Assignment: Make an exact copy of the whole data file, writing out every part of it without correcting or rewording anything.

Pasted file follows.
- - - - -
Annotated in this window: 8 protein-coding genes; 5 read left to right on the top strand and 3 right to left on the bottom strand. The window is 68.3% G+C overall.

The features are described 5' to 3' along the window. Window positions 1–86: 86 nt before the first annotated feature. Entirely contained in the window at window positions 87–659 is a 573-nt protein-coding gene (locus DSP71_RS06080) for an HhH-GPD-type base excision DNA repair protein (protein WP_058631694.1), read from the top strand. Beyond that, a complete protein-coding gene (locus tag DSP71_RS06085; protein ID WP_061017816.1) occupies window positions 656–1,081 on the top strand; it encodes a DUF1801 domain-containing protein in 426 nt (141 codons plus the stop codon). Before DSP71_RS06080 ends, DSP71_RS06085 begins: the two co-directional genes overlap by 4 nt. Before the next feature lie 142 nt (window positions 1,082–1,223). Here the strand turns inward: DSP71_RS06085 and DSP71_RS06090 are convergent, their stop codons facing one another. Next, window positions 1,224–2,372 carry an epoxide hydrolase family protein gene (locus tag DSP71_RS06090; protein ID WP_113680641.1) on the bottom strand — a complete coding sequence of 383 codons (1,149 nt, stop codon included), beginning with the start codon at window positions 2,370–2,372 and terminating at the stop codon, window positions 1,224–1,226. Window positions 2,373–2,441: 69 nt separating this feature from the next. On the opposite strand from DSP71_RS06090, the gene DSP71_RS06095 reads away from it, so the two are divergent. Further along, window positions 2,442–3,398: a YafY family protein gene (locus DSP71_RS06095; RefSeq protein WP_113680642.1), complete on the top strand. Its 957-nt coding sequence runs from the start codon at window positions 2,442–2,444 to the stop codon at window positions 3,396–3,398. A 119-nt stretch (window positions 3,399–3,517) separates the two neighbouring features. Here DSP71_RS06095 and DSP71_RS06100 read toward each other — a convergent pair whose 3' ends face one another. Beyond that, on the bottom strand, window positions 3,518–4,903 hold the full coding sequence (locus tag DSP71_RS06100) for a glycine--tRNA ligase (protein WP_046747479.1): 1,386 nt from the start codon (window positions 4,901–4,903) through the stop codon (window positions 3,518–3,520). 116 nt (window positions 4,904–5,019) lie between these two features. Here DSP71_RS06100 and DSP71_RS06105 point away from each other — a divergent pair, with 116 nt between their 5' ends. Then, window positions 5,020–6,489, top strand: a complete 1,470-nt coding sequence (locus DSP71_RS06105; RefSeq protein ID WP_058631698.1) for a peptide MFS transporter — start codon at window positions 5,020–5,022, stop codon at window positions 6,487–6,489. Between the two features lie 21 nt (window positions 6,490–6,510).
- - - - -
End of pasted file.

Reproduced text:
Annotated in this window: 8 protein-coding genes; 5 read left to right on the top strand and 3 right to left on the bottom strand. The window is 68.3% G+C overall.

The features are described 5' to 3' along the window. Window positions 1–86: 86 nt before the first annotated feature. Entirely contained in the window at window positions 87–659 is a 573-nt protein-coding gene (locus DSP71_RS06080) for an HhH-GPD-type base excision DNA repair protein (protein WP_058631694.1), read from the top strand. Beyond that, a complete protein-coding gene (locus tag DSP71_RS06085; protein ID WP_061017816.1) occupies window positions 656–1,081 on the top strand; it encodes a DUF1801 domain-containing protein in 426 nt (141 codons plus the stop codon). Before DSP71_RS06080 ends, DSP71_RS06085 begins: the two co-directional genes overlap by 4 nt. Before the next feature lie 142 nt (window positions 1,082–1,223). Here the strand turns inward: DSP71_RS06085 and DSP71_RS06090 are convergent, their stop codons facing one another. Next, window positions 1,224–2,372 carry an epoxide hydrolase family protein gene (locus tag DSP71_RS06090; protein ID WP_113680641.1) on the bottom strand — a complete coding sequence of 383 codons (1,149 nt, stop codon included), beginning with the start codon at window positions 2,370–2,372 and terminating at the stop codon, window positions 1,224–1,226. Window positions 2,373–2,441: 69 nt separating this feature from the next. On the opposite strand from DSP71_RS06090, the gene DSP71_RS06095 reads away from it, so the two are divergent. Further along, window positions 2,442–3,398: a YafY family protein gene (locus DSP71_RS06095; RefSeq protein WP_113680642.1), complete on the top strand. Its 957-nt coding sequence runs from the start codon at window positions 2,442–2,444 to the stop codon at window positions 3,396–3,398. A 119-nt stretch (window positions 3,399–3,517) separates the two neighbouring features. Here DSP71_RS06095 and DSP71_RS06100 read toward each other — a convergent pair whose 3' ends face one another. Beyond that, on the bottom strand, window positions 3,518–4,903 hold the full coding sequence (locus tag DSP71_RS06100) for a glycine--tRNA ligase (protein WP_046747479.1): 1,386 nt from the start codon (window positions 4,901–4,903) through the stop codon (window positions 3,518–3,520). 116 nt (window positions 4,904–5,019) lie between these two features. Here DSP71_RS06100 and DSP71_RS06105 point away from each other — a divergent pair, with 116 nt between their 5' ends. Then, window positions 5,020–6,489, top strand: a complete 1,470-nt coding sequence (locus DSP71_RS06105; RefSeq protein ID WP_058631698.1) for a peptide MFS transporter — start codon at window positions 5,020–5,022, stop codon at window positions 6,487–6,489. Between the two features lie 21 nt (window positions 6,490–6,510).